Psilocybin Increases Emotional Awareness
In another clinical trial conducted by the Beckley/Imperial Psychedelic Research Programme (2017), the researchers found that psilocybin not only eased the depressive symptoms, but they did so without the emotional numbing of most antidepressants. On the contrary, psilocybin-assisted psychotherapy increased emotional responsiveness. For example, during the clinical trial, participants were shown pictures of faces with various emotions on them. The fMRI scans showed that the psilocybin had increased activity in the amygdala, which is the part of the brain that controls our emotions. The results were so astounding, the psychedelics research team at Beckley Foundation even suggests that psilocybin is “competitive with currently available treatments for major depression.”
Are “Medicinal Mushrooms” a Possibility?
The World Health Organization states that 264 million people suffer from depression, making it a “major contributor to the overall global burden of disease.” Unfortunately, the 2020 coronavirus pandemic has significantly exacerbated these numbers. However, in 2018, The Food and Drug Administration (FDA) gave the “breakthrough treatment” designation to Compass Pathways for their promising study into the use of psilocybin as medication for treatment-resistant depression. In 2019, they gave the same designation to Usona Institute for their research into psilocybin as a treatment for MDD. More still, in 2019, a team at Miami University genetically engineered E. coli bacteria capable of producing psilocybin. These results mean that psilocybin can be manufactured on an industrial scale, making “medicinal mushrooms” a real possibility for the future of mental health treatment.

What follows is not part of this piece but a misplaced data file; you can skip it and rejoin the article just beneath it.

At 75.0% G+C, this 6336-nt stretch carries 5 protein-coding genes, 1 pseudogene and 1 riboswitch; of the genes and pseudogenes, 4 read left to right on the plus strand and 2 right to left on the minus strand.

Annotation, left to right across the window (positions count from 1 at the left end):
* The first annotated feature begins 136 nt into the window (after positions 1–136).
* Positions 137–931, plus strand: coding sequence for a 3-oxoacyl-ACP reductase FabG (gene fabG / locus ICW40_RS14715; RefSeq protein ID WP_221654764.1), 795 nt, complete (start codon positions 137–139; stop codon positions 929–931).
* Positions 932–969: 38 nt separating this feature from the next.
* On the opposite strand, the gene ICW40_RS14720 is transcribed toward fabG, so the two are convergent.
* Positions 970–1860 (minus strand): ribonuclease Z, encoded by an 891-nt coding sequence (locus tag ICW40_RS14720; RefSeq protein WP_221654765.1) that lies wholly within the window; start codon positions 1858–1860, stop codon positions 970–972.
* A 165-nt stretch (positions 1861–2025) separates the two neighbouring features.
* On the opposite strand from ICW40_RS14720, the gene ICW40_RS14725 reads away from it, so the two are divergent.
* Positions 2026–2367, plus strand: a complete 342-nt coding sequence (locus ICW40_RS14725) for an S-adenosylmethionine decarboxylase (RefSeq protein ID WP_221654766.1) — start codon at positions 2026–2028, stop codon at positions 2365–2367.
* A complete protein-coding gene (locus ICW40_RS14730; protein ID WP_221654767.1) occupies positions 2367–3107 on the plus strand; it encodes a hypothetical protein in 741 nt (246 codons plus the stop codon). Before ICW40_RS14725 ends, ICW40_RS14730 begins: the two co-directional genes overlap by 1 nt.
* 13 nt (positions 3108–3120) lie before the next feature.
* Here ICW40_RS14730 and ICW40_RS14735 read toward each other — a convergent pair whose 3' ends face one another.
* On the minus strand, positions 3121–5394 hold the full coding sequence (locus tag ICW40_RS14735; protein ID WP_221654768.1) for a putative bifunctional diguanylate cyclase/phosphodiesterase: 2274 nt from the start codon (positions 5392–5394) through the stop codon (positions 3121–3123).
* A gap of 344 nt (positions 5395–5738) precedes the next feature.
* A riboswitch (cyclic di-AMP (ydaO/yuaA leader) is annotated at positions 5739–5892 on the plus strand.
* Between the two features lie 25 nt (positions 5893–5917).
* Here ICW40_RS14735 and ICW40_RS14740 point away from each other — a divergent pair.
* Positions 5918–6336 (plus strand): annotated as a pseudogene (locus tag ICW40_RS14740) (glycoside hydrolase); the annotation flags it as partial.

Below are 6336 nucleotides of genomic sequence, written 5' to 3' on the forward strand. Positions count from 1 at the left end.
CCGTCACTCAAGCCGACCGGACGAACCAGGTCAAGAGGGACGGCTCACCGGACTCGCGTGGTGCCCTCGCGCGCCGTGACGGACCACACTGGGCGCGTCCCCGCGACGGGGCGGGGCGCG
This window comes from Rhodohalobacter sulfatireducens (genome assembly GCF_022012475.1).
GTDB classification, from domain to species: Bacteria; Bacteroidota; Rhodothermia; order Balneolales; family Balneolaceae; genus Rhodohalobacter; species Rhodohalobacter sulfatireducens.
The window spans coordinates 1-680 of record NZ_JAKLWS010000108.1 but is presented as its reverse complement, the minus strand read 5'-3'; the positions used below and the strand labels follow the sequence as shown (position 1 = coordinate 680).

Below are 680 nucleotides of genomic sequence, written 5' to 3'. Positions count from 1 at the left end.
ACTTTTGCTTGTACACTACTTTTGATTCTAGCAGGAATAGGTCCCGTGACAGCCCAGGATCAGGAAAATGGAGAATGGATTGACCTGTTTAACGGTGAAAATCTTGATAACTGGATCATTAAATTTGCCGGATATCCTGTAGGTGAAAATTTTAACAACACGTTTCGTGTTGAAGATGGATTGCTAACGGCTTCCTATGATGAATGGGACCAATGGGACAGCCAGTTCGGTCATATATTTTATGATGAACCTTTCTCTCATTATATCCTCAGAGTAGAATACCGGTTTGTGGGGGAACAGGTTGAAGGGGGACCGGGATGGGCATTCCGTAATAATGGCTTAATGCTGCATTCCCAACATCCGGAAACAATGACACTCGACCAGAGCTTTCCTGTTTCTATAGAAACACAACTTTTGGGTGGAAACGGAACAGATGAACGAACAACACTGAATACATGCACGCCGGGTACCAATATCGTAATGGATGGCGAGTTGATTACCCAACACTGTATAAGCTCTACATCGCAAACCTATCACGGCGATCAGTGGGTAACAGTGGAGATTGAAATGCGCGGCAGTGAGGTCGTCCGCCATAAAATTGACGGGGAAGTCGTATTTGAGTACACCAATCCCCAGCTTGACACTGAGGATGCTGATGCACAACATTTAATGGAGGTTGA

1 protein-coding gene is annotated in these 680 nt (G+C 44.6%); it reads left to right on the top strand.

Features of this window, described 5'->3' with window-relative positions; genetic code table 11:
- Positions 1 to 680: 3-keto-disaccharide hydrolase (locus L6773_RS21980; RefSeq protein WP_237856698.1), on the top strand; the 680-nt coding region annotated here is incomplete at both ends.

To conclude, it is often said that in times of crisis, human beings are their most innovative. Adversity always beckons in change, and the coronavirus pandemic is no exception. It has altered how we relate to each other, how we work, and potentially, how we treat mental health conditions. Thus, while 2020 was an undoubtedly painful year, there are exciting advancements on the horizon for our health and wellbeing.
Agin-Liebes, G. Malone, T. Yalch, M. et al. (2020). Long-term follow-up of psilocybin-assisted psychotherapy for psychiatric and existential distress in patients with life-threatening cancer. Journal of Psychopharmacology. 34(2), 155–166. Doi: https://doi.org/10.1177/0269881119897615.
Griffiths, R. Johnson, M. Carducci, M. et al. (2016). Psilocybin produces substantial and sustained decreases in depression and anxiety in patients with life-threatening cancer: A randomized double-blind trial. 30(12), 1181–1197. Doi: https://doi.org/10.1177/0269881116675513.
Ross, S. Bossis, A. Guss, J. et al. (2016). Rapid and sustained symptom reduction following psilocybin treatment for anxiety and depression in patients with life-threatening cancer: a randomized controlled trial. Journal of Psychopharmacology. 30(12), 1165–1180. Doi: https://doi.org/10.1177/0269881116675512.